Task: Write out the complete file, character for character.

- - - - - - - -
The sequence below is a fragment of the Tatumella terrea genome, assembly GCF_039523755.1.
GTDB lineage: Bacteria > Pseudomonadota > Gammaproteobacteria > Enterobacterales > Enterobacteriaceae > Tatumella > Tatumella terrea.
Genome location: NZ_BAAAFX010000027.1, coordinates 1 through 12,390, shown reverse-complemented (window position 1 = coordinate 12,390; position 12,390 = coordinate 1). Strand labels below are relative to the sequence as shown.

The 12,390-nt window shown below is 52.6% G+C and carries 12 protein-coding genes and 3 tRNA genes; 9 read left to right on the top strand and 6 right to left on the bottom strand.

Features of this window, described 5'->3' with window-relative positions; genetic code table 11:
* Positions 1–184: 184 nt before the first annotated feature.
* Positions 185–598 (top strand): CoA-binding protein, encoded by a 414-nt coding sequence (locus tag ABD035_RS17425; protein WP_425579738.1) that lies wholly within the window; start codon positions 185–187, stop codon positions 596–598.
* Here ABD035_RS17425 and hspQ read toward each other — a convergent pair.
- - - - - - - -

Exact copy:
The sequence below is a fragment of the Tatumella terrea genome, assembly GCF_039523755.1.
GTDB lineage: Bacteria > Pseudomonadota > Gammaproteobacteria > Enterobacterales > Enterobacteriaceae > Tatumella > Tatumella terrea.
Genome location: NZ_BAAAFX010000027.1, coordinates 1 through 12,390, shown reverse-complemented (window position 1 = coordinate 12,390; position 12,390 = coordinate 1). Strand labels below are relative to the sequence as shown.

The 12,390-nt window shown below is 52.6% G+C and carries 12 protein-coding genes and 3 tRNA genes; 9 read left to right on the top strand and 6 right to left on the bottom strand.

Features of this window, described 5'->3' with window-relative positions; genetic code table 11:
* Positions 1–184: 184 nt before the first annotated feature.
* Positions 185–598 (top strand): CoA-binding protein, encoded by a 414-nt coding sequence (locus tag ABD035_RS17425; protein WP_425579738.1) that lies wholly within the window; start codon positions 185–187, stop codon positions 596–598.
* Here ABD035_RS17425 and hspQ read toward each other — a convergent pair.